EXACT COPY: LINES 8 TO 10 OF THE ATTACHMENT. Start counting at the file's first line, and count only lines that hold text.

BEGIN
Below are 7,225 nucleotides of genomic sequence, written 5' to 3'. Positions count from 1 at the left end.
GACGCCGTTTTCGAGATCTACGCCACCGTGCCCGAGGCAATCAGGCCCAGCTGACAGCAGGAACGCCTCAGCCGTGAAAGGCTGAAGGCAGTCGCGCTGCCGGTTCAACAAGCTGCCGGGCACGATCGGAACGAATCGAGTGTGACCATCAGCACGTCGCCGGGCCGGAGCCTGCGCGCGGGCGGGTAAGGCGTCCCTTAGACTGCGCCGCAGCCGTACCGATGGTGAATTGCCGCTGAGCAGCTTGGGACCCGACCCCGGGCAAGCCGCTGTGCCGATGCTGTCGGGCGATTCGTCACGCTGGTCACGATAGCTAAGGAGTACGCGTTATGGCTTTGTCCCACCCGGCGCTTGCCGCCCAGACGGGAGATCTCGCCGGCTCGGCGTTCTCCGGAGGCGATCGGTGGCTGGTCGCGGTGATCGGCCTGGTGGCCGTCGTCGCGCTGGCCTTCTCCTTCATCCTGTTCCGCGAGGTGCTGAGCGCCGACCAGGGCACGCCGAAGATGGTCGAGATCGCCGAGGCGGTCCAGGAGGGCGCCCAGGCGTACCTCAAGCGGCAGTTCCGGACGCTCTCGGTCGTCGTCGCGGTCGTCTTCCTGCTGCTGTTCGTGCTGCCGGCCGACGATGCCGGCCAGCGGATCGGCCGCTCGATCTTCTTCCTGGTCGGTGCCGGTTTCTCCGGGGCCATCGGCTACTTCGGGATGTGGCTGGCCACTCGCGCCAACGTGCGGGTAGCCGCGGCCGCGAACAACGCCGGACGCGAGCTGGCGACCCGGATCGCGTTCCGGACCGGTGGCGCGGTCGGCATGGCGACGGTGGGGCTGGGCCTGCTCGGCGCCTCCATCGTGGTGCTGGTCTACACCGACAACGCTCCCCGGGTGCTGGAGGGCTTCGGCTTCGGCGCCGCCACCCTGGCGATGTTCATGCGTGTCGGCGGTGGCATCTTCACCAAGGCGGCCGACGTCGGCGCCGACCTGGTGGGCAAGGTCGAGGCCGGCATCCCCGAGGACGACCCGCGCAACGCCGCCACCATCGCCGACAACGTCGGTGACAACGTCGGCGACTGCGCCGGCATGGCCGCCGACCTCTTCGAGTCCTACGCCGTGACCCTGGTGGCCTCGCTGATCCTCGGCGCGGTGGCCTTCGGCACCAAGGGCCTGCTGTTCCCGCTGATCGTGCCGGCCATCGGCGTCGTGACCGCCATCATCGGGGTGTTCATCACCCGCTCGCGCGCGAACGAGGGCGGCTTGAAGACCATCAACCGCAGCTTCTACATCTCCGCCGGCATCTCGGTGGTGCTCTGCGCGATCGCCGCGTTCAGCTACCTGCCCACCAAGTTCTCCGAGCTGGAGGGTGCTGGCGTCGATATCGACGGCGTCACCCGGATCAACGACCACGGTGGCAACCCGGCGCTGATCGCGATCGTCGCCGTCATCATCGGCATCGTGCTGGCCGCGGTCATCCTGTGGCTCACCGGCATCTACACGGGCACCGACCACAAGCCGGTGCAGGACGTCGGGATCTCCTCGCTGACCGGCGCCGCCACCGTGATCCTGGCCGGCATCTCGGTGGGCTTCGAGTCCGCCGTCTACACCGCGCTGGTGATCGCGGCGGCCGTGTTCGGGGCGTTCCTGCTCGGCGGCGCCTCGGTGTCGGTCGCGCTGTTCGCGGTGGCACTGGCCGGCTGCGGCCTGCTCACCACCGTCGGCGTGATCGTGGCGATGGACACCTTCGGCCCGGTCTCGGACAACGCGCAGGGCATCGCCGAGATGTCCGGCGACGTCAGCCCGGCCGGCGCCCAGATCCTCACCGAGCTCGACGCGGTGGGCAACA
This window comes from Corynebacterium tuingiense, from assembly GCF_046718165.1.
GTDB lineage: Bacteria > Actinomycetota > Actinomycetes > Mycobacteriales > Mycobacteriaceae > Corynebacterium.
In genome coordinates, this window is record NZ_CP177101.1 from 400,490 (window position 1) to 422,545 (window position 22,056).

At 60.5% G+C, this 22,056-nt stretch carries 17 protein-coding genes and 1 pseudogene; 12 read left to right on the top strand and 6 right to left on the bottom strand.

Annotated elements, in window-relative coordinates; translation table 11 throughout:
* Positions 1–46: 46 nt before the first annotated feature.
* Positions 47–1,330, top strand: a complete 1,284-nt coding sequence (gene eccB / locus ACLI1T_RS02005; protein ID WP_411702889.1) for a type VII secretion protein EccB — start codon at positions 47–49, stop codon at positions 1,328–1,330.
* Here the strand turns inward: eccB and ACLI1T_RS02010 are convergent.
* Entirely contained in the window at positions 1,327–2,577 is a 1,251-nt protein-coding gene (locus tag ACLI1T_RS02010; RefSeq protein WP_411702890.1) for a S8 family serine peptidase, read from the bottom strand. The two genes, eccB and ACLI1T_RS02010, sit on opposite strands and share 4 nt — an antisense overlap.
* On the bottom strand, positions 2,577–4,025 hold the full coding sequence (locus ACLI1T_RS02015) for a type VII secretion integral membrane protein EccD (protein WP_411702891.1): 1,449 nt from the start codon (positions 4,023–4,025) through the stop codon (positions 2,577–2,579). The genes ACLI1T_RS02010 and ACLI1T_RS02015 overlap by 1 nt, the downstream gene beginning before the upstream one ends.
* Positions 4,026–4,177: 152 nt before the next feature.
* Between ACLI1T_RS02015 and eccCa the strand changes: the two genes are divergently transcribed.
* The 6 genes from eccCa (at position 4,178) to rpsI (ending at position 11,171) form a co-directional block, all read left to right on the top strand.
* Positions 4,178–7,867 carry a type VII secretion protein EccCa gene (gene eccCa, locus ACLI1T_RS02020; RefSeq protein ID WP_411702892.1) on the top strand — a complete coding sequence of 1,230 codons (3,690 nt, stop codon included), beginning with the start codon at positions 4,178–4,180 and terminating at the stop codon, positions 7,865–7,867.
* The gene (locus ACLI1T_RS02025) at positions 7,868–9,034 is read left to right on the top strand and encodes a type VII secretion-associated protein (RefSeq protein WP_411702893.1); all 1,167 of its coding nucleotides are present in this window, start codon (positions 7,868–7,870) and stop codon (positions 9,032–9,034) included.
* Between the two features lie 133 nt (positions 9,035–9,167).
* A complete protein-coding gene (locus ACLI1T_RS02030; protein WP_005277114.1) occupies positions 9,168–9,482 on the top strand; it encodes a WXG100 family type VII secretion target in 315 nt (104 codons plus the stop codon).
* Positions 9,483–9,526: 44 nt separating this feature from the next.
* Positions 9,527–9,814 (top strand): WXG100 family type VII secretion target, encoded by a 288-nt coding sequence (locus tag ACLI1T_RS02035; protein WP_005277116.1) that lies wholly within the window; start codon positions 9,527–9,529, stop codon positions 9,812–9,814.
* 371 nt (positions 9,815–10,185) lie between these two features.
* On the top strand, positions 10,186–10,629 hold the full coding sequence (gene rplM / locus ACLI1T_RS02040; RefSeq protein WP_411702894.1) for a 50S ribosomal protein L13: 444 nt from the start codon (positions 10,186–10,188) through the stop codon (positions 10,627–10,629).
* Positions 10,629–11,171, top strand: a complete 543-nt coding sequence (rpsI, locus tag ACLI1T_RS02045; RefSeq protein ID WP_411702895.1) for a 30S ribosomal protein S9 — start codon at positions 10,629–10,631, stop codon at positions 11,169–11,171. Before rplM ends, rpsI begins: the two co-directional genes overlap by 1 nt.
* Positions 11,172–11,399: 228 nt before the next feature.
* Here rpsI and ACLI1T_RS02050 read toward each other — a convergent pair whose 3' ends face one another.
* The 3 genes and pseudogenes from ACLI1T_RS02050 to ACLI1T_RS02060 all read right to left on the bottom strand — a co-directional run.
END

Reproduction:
* Positions 1–46: 46 nt before the first annotated feature.
* Positions 47–1,330, top strand: a complete 1,284-nt coding sequence (gene eccB / locus ACLI1T_RS02005; protein ID WP_411702889.1) for a type VII secretion protein EccB — start codon at positions 47–49, stop codon at positions 1,328–1,330.
* Here the strand turns inward: eccB and ACLI1T_RS02010 are convergent.